Prime Min­is­ter calls for min­i­mum wage talks

Malta Independent - - FRONT PAGE - Kevin Schem­bri Or­land

Prime Min­is­ter Joseph Mus­cat yes­ter­day called for talks be­tween em­ploy­ers, unions, govern­ment and civil so­ci­ety to start talk­ing about the ad­e­quacy of the min­i­mum wage and whether it still serves its aims.

Speak­ing at a po­lit­i­cal ac­tiv­ity yes­ter­day morn­ing in Vit­to­riosa, Dr Mus­cat stressed that there would need to be a con­sen­sus on any such talks in or­der to move for­ward.

“The time has come to see where we want to head. Un­til there is agree­ment, govern­ment will not say there is no agree­ment and those on min­i­mum wage re­main where they are. We are say­ing there is no agree­ment yet we will still help you move for­ward”.

He said that three and a half years ago, the deficit was ex­plod­ing, there were high en­ergy prices that peo­ple couldn’t af­ford, high in­come tax, where those on the min­i­mum wage were not re­ceiv­ing any help, where there were no in­cen­tives for those on ben­e­fits to start work­ing, and where the econ­omy was stag­nant.

“We promised we would change the di­rec­tion. There were those who said that there was noth­ing that could be done to bet­ter the sit­u­a­tion, that we should live with medi­ocrity. In­stead of lis­ten­ing, we told the peo­ple that we were not sat­is­fied with the sit­u­a­tion, while they would com­plain about taxes, about high fuel prices, would say there is noth­ing we could do. We told the peo­ple to trust in us, so that we can show them things can be dif­fer­ent. Our stan­dards are based on suc­cess, not medi­ocrity, on the idea that things could be much bet­ter than they were at the time.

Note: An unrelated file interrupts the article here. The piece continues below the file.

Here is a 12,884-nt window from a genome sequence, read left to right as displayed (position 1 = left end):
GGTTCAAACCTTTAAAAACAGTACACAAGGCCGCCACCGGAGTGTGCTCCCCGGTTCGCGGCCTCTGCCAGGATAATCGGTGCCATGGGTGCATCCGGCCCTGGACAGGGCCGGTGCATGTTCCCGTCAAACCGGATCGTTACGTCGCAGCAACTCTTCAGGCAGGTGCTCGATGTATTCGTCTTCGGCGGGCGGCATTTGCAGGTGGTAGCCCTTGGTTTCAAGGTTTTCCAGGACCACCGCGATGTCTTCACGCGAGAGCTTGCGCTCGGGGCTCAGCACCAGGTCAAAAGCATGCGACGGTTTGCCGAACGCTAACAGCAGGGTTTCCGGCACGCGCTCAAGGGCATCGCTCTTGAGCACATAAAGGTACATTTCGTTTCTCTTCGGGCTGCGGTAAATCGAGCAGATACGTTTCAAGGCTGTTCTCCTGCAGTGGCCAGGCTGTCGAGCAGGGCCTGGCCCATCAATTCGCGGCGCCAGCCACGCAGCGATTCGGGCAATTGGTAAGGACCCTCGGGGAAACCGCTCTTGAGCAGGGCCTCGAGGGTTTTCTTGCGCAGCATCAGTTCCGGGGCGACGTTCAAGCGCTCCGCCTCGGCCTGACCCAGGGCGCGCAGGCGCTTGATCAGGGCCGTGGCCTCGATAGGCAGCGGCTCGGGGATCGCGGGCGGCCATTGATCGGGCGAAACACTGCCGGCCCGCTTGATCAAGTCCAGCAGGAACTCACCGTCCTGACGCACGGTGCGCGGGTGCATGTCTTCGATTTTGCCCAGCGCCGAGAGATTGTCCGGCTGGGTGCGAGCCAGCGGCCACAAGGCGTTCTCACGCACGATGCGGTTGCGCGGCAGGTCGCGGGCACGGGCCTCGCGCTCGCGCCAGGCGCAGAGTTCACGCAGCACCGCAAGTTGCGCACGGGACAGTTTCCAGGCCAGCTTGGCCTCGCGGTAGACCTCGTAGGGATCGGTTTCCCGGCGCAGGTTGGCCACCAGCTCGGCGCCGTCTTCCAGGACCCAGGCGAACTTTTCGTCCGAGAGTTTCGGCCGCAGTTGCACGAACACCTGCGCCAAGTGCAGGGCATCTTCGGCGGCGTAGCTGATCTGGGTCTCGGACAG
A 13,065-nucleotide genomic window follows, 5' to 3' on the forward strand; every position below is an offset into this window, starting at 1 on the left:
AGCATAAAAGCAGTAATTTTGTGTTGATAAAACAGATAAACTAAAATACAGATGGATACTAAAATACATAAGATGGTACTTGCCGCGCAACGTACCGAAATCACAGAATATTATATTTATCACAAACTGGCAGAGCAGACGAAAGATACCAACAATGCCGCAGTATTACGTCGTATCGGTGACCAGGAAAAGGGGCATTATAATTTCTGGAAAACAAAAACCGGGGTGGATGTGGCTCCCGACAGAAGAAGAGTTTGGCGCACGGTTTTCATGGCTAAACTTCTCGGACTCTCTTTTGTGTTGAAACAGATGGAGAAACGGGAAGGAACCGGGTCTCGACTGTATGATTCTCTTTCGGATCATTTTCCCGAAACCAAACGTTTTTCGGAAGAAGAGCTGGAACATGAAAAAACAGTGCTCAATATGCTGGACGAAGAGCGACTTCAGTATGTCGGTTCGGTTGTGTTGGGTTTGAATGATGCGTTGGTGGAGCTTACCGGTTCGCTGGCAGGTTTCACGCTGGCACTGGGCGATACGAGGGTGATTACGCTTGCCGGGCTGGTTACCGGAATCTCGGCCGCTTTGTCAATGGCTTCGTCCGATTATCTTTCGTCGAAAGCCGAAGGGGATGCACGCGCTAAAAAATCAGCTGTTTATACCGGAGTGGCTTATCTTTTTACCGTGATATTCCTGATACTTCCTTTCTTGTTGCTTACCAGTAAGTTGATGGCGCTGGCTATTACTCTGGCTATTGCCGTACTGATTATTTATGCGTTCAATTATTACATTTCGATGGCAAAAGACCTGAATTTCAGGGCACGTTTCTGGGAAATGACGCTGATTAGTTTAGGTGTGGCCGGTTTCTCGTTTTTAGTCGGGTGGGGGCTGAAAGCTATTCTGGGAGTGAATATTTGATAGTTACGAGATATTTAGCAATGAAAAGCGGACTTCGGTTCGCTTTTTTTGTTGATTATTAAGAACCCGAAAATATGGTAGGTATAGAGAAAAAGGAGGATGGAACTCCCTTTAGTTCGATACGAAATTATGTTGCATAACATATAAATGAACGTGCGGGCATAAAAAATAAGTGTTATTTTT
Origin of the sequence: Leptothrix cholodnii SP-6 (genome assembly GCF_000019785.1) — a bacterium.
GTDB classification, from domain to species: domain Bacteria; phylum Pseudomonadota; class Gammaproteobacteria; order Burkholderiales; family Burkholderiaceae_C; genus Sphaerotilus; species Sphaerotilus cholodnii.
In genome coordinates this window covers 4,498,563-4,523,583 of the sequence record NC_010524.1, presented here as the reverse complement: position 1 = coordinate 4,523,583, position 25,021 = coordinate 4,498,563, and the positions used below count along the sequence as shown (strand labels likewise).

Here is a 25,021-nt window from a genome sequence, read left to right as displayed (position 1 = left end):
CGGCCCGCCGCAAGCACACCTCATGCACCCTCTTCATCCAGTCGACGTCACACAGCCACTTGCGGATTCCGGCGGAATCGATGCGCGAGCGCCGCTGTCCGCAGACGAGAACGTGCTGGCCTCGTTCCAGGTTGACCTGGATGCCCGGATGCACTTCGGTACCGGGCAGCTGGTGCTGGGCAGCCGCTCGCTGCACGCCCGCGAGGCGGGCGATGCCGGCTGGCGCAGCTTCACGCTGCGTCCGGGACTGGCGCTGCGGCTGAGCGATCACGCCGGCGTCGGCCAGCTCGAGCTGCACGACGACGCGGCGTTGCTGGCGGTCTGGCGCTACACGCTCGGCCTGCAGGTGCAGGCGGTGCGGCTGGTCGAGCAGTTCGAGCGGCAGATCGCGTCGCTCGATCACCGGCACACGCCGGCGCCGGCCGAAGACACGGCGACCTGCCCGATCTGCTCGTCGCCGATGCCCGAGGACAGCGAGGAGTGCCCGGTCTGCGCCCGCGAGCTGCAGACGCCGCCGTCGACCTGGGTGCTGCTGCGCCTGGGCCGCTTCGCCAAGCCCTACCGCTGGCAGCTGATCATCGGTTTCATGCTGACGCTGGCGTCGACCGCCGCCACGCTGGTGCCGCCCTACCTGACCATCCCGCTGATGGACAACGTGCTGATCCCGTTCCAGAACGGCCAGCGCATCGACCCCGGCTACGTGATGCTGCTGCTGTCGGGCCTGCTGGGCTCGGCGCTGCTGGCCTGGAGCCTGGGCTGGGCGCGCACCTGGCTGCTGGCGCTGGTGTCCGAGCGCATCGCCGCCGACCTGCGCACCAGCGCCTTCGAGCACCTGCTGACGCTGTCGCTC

“We were mov­ing to­wards a sit­u­a­tion where peo­ple would spend more than they earn. Their chil­dren would have dug a hole, cov­ered in debt.

“We had a plan, to first sta­bilise the econ­omy. If you don’t have a strong econ­omy, what we an­nounced in the bud­get would not have been able to oc­cur.

“Now, like the tree that is bears fruit, we can share the fruit”.

Bud­get did not rob Peter to pay Paul

“The mea­sures in the bud­get were not rob­bing Peter to pay Paul. We took from no-one, and gave to ev­ery­one. This is the dif­fer­ence with the pre­vi­ous govern­ment, which would take a lot and give just a bit.

“We have been, from the first bud­get, only giv­ing. We took noth­ing from the peo­ple”.

The role of govern­ment is for ev­ery­one to move for­ward. “We are pro-busi­ness and ev­ery­one who works here de­pends, in one way or an­other, from oth­ers. So it never makes sense for those at the top to take a hit. But then again, a govern­ment that only thinks of those on top and ig­nores the mid­dle­class and those be­low would not do well. To­day, we live in a sit­u­a­tion where those on top grew, the mid­dle­class so­lid­i­fied and grew, and those at the bot­tom, who can­not work, we are say­ing it is our fault that you re­main in poverty and this is why we are di­vid­ing the fruit”.

“We first thought of the those on the min­i­mum wage, and through bud­getary mea­sures, they will have around €4 per week in their pocket, then there are those with a fam­ily who have €18 more per week in their pocket”.

He men­tioned a pro­posal that was put for­ward by the Gen­eral Work­ers Union, which was in the bud­get.

“Ex­cept for cer­tain is­sues, we have re­moved pre­car­i­ous work from govern­ment. When there is a cleaner work­ing with a con­trac­tor on govern­ment poverty, they are not paid on min­i­mum wage. But now we are see­ing that while govern­ment raised the wages, there are pri­vate em­ploy­ers who are not find­ing peo­ple to em­ploy, and em­ploy them through a con­trac­tor.

“Yet on one side you have some­one em­ployed in a fac­tory paid €6 and next to her some­one do­ing the same job, em­ployed by a con­trac­tor paid just over €4. Em­ploy­ees work­ing the same job on the same site with dif­fer­ent wages. This is not ac­cept­able. We need to start talk­ing so that those who do the same job take the same wage”

He spoke of those on the min­i­mum pen­sion, who will re­ceive €4 more a year. The most a pen­sioner can re­ceive through a con­trib­u­tory pen­sion is €13,000.